Development charges on new houses and apartments in Cork city will be halved under new measures to motivate construction.
Cork City Council is proposing a 50% reduction in the charge as part of the new Cork City Development Plan. Charges on agricultural and manufacturing buildings will also be reduced by 80% and 66.6% respectively, bringing them in line with Cork County Council rates.
Government strategies envision the population of the city and suburbs growing to 125,000 by 2040.
"If Cork city is to realise these goals and become a genuine internationally competitive city then significant residential development is required," said Fearghal Reidy, City Hall's director of strategic and economic development.
The charge will drop from €53.1250 per sq m to €26.5625. City officials said this is considered enough to support development while not undermining City Hall's delivery of infrastructure.
The rate cut will cover houses and apartments, including build-to-rent, but not student accommodation or extensions to existing developments. It applies only to developments that have not yet commenced.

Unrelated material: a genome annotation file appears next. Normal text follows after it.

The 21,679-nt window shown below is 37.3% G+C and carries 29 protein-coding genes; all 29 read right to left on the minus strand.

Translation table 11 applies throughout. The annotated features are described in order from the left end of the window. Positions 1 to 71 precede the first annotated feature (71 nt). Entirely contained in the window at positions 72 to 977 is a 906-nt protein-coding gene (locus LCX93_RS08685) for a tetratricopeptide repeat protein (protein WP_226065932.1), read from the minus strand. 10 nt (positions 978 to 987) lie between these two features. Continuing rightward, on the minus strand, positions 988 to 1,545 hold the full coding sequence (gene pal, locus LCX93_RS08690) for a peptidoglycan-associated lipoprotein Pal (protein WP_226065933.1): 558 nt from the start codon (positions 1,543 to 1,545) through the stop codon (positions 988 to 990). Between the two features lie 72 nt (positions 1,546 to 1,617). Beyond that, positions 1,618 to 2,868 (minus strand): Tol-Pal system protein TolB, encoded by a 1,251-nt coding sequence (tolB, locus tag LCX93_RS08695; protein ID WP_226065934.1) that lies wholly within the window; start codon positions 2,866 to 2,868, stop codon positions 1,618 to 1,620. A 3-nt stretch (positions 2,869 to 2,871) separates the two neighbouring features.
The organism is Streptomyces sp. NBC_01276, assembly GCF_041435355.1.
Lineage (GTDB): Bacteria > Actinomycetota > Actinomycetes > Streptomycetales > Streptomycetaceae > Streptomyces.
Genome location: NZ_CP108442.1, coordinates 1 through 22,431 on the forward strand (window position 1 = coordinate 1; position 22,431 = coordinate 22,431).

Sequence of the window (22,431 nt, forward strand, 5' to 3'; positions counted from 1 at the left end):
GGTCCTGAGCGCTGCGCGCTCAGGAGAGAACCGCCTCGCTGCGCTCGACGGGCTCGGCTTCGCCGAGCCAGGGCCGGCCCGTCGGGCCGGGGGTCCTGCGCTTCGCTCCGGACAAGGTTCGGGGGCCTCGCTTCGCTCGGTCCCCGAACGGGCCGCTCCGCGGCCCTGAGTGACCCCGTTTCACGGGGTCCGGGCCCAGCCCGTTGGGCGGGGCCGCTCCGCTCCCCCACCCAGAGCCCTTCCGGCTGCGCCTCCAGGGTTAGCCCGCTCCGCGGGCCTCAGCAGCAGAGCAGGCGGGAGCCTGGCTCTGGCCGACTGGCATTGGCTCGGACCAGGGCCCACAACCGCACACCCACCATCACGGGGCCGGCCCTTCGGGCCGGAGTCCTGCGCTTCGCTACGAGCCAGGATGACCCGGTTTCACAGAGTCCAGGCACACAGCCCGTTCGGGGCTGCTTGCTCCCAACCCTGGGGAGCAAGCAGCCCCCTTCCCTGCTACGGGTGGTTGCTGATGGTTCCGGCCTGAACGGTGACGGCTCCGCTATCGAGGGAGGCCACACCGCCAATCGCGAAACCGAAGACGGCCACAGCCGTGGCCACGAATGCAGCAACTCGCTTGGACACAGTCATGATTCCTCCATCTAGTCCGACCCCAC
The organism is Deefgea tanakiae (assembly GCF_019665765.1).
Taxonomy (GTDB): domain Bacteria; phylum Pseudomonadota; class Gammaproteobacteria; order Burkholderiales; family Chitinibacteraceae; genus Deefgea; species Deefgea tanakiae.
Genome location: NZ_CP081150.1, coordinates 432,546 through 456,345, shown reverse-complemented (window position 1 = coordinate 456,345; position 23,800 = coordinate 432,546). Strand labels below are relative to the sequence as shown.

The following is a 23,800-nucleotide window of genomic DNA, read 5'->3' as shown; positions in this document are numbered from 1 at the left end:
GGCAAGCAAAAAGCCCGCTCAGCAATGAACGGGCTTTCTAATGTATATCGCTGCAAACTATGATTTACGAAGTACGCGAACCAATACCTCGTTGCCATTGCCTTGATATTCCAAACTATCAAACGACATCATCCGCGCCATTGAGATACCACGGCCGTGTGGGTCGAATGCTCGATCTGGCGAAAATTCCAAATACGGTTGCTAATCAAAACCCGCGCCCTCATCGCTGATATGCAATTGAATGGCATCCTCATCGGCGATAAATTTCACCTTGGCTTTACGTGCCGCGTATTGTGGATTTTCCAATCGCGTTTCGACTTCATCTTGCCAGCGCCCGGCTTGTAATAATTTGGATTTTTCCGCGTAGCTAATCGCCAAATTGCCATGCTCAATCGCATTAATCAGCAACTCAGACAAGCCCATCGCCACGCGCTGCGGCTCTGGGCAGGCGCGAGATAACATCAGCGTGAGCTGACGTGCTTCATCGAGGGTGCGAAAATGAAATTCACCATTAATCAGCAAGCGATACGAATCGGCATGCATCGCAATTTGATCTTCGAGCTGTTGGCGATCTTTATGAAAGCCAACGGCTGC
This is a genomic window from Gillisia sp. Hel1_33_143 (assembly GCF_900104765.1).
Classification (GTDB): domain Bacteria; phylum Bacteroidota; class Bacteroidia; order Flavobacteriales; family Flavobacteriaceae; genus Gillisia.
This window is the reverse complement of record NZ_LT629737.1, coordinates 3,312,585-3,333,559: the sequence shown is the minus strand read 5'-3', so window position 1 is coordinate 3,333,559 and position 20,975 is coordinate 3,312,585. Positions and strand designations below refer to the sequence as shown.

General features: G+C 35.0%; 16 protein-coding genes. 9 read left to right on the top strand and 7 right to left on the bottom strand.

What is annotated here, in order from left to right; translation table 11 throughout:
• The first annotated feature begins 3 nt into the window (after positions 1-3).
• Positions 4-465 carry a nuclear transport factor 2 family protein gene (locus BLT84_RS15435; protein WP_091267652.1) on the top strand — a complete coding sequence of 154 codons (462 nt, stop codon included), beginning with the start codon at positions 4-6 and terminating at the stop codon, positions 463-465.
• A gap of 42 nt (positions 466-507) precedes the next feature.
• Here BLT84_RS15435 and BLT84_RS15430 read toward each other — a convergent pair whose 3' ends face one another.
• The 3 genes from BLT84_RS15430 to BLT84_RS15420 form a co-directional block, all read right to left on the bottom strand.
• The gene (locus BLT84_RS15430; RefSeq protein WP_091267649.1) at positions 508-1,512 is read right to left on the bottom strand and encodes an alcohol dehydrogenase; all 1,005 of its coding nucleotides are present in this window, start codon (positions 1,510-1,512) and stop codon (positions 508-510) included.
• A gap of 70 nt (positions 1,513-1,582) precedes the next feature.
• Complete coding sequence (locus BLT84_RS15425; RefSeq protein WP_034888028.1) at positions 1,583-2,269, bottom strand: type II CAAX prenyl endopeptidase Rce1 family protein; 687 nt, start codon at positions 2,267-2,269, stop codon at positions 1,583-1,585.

Fine Gael councillor Des Cahill said the move is designed to boost residential development: "The hope is that by cutting this, those responsible for building will be in a position to build more homes and pass the savings on to people looking to buy."
Conor O'Connell of the Construction Industry Federation said the move is "a realignment" of a charge which "increased overnight" when the city boundary was extended in 2019. In areas like Douglas and Ballincollig, charges increased from the County Council rate of €24.49 per sq m to city rates of €53.
Mr O'Connell said issues such as VAT and water charges are far more pressing for developers, but said he welcomes the decision: "It all helps."